Weight Loss and Maintenance by Al Coon

"If you feel that you have fallen into the pit of too much exercise, get help. Don't fool yourself into thinking that you have found a healthy alternative to moderate eating and moderate exercise."


Most of us don't get enough exercise, and that is a bad thing. The human body wasn't meant to be sedentary all the time, and to function well it needs to move. The heart works best when it is put through its healthy paces regularly. A well-conditioned athlete will usually have a very slow resting heart rate, because the heart is efficiently moving the blood around the body with minimal effort in its very fit state. The vast majority of Americans don't get all the exercise that they need, and that is why most of the emphasis from doctors is upon going out and moving your body more. If you are one of us who need to get out more, this discussion will be mostly academic for you.

A problem that has been talked about more these days is something called "Exercise Bulimia" and it is a potentially deadly disorder, where something very positive is turned into a possible killer: exercise.

One of the symptoms of this disorder is where an athlete "forgets" to rest.

What is a well-conditioned athlete supposed to do after a running a marathon? Take some time off!


"Some experts suggest resting one day for every mile you run in the marathon, thus 26 days of no hard running or racing! Others suggest one day for every kilometer, thus 42 days rest."
He goes on to lay out a 4-week recovery plan to follow, and he has one not only for the novice, and the intermediate runner, but the advanced runner as well! Everyone needs to rest after doing a marathon, not turn around and run another one the next week.

Also from Hal Higdon—

" TIP OF THE WEEK: In many respects, the base period (when you run easy without worrying about pace or distance) is an extension of the rest period. Usually within a week after finishing a marathon, muscle soreness will almost completely disappear and you can begin running comfortably again. But you need time to stabilize your training. Don't rush immediately into all-out training for your next goal. If you do, you're liable to crash some weeks or months later." [emphasis mine]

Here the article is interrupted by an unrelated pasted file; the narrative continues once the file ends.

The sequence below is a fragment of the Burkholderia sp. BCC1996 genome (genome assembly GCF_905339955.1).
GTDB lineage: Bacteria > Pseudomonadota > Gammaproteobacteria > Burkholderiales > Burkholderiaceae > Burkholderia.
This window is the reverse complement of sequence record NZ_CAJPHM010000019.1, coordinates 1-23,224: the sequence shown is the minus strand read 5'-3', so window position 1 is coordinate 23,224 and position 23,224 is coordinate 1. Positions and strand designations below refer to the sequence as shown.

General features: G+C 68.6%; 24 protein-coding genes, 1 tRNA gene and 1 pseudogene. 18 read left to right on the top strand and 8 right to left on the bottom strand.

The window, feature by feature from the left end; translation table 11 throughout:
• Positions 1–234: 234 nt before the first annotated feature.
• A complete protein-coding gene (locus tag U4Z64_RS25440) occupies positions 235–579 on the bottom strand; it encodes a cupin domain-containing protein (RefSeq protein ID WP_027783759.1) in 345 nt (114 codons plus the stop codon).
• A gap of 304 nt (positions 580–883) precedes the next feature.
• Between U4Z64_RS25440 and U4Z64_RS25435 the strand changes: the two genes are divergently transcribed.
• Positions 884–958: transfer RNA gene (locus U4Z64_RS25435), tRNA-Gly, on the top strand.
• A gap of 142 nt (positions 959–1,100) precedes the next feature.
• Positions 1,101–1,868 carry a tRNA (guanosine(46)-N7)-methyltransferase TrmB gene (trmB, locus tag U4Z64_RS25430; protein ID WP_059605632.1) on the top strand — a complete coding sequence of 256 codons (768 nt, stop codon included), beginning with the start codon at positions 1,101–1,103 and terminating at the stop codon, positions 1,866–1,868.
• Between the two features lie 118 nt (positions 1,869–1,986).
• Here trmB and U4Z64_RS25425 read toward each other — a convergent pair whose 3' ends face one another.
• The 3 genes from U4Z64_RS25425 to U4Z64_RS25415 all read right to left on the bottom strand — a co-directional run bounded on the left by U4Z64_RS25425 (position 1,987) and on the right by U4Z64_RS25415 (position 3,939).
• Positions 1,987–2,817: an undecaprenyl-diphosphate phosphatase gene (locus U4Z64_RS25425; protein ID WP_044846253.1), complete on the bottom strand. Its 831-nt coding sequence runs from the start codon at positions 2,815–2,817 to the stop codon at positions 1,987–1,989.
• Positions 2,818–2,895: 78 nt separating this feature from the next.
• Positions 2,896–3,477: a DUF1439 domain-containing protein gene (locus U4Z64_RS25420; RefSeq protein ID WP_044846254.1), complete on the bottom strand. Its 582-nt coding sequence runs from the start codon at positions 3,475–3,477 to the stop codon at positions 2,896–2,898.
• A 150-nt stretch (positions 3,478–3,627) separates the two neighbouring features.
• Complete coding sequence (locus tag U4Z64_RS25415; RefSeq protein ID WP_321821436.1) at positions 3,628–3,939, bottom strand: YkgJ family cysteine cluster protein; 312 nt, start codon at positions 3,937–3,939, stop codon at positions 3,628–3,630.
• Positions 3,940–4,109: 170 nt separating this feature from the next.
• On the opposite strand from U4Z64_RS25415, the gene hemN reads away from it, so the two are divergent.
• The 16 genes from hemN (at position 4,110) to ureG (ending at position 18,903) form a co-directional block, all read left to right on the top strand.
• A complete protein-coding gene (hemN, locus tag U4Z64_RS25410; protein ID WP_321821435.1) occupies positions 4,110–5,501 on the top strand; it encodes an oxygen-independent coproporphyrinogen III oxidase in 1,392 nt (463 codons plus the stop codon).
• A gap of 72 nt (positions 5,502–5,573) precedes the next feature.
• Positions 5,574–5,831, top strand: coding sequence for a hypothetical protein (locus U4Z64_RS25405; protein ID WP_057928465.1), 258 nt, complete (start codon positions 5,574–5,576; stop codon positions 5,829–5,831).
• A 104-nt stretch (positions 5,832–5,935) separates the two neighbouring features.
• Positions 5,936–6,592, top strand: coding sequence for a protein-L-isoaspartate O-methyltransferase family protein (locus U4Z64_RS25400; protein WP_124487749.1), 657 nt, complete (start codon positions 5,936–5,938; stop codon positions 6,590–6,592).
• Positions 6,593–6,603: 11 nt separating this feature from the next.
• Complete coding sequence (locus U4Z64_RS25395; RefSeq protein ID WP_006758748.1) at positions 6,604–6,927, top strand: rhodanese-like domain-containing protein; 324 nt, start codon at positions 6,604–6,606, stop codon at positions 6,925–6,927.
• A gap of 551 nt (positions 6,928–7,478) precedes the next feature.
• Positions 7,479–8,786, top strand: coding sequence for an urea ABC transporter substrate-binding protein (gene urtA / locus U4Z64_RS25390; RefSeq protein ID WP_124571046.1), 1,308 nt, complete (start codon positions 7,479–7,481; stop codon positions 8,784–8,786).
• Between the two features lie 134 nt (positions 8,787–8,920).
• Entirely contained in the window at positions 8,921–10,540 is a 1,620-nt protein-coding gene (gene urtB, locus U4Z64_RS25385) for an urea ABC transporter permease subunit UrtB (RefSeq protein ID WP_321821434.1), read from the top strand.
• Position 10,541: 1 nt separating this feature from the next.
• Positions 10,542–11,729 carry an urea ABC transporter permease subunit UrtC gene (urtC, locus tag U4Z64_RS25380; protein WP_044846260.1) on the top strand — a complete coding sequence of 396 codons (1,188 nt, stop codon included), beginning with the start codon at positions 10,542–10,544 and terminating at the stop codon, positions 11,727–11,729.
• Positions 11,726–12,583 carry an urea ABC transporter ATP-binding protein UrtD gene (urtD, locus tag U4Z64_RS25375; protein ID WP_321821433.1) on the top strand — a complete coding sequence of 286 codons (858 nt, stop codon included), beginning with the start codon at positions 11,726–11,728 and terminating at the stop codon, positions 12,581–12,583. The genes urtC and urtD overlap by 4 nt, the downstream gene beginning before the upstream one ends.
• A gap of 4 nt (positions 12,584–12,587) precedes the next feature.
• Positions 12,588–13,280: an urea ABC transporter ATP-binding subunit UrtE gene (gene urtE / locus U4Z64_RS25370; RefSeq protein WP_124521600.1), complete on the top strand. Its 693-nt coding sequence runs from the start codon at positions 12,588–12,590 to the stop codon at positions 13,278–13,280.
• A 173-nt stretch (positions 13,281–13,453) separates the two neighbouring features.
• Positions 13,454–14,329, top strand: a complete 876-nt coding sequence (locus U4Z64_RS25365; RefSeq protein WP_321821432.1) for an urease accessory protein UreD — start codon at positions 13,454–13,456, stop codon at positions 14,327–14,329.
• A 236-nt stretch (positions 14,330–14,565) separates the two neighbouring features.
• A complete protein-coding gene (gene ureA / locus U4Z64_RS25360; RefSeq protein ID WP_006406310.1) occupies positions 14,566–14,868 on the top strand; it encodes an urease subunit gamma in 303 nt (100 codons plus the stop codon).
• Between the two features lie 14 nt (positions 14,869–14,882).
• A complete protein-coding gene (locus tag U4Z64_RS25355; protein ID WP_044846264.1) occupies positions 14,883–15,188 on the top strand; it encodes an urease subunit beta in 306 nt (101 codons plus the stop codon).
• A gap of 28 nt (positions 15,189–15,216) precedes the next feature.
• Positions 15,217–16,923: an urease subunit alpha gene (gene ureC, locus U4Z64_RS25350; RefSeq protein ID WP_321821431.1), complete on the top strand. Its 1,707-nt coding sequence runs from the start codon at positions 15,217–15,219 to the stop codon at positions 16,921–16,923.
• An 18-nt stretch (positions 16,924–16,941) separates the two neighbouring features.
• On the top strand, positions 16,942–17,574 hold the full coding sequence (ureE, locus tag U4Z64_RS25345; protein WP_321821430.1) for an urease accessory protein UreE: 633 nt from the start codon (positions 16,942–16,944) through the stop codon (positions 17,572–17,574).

When you exercise without taking that rest time afterwards, you are walking on dangerous ground. And that is even if you don't have an eating disorder. But if you have "Exercise Bulimia" you are running similar risks that other sufferers of eating disorders have. You use exercise to "purge yourself" of calories consumed rather than using the more commonly known forms of purging (vomit/laxatives). You may or may not binge, but you do over exercise and can't stop.

Here are some symptoms that experts point out as warning signs—compulsive exercisers will often:

  • Schedule their lives around exercise just as those with eating disorders schedule their lives around eating (or not eating).
  • Miss work, parties or other appointments in order to work out.
  • Work out with an injury or while sick.
  • Become unusually depressed if unable to exercise.
  • Work out for hours at a time each day.
  • Not take rest or recovery days.
  • Strive to achieve and master ever more difficult challenges, often forgetting that physical activity can be fun.
  • Define their self-worth in terms of performance.
  • Justify their excessive behavior by defining themselves as "special" elite athletes.
What harm can all this do? There are many problems that can come from doing too much exercise, with too little rest such as:
  • Various injuries such as stress fractures, strains and sprains
  • Unhealthily low body fat, which can cause some serious health problems.
  • Fatigue
  • Dehydration
  • Osteoporosis
  • Arthritis
  • Reproductive problems
  • Heart problems
  • Death
If you feel that you have fallen into the pit of too much exercise, get help. Don't fool yourself into thinking that you have found a healthy alternative to moderate eating and moderate exercise. Most of us who have a weight problem have many issues to deal with, and it is a lifelong struggle to win the battle and to remain at goal. There are unfortunately a myriad of unhealthy coping mechanisms that we can develop, and far too many of them have very scary side effects. I look at the final item on the list of possible problems for "Exercise Bulimia" and it looks very grim indeed: DEATH. I don't want you to die, or suffer any of the ill effects of this disorder, and that is why I am writing this.

Please, don't fool yourself into thinking you have a healthy lifestyle if you are killing yourself with exercise. Back up, slow down, and get help. Exercise is good, but too much exercise is very bad. Moderation in all things is the only healthy choice.

CNN: Exercise bulimia: Too much of a good thing—http://www.cnn.com/HEALTH/9605/20/exercise.bulimia/index.html
Wikipedia: Exercise bulimia—http://en.wikipedia.org/wiki/Exercise_bulimia
Medicine.net: Exercise Excess?—http://www.medicinenet.com/script/main/art.asp?articlekey=50963

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